On receiving the complaint, one of the questions a DCC member asks is if the complaint is election-related. The test for this is simple: Is a political party mentioned, does it relate to any aspect of the elections, and could it be electioneering?
The complaint is then analysed to see whether it meets the test for the four harms: disinformation, hate speech, incitement and harassment of journalists. Once that process is completed, the complaint goes to a member of the secretariat, all of whom are legal experts. If it is an election complaint, the secretariat then submits it to the IEC.
The IEC has its own Electoral Justice Management System, and when a new complaint comes in it is immediately registered so that it can be dealt with by the IEC team. The IEC then determines the final outcome.
We cannot remove all disinformation, but the more we expose it, the more the IEC is able to act on it, the greater the awareness and the more difficult it is for those who seek to spread it.
We need people to stand up and act against those who seek to exploit fears, against those who display no compassion and seek to heighten fear. You can act by reporting digital harms to Real411. It won’t stop disinformation, but it may reduce its spread and cause less harm. It is critical that we all play our part in combating and mitigating these digital offences.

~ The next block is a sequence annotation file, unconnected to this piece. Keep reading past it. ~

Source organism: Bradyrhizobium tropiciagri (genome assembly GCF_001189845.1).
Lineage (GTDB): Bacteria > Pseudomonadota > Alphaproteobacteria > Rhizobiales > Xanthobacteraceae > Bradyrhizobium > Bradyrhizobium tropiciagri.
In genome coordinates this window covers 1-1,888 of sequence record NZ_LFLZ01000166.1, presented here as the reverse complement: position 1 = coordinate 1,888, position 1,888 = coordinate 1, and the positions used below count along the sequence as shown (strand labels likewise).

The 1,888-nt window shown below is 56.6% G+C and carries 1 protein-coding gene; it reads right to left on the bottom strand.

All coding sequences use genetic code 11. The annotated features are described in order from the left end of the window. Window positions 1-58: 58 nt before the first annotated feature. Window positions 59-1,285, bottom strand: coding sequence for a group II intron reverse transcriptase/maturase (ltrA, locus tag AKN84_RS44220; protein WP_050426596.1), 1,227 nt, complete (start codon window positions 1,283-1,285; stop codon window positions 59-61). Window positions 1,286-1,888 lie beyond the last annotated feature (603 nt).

To make it even more simple, download the Real411 mobile app. We are in that magical period where political parties need to show us that they care, so in addition to asking what they will do in your area, ask them to issue one public statement that highlights and condemns any attacks on our journalists and then to demonstrate what action they took to help combat that. If they are edgy or push some other hogwash agenda, don’t easily vote for them, because they don’t believe in democracy. DM
Remember, if you come across content on social media that could potentially be disinformation, report it to Real411.
"Information pertaining to Covid-19, vaccines, how to control the spread of the virus and potential treatments is ever-changing. Under the South African Disaster Management Act Regulation 11(5)(c) it is prohibited to publish information through any medium with the intention to deceive people on government measures to address COVID-19. We are therefore disabling the comment section on this article in order to protect both the commenting member and ourselves from potential liability. Should you have additional information that you think we should know, please email [email protected]"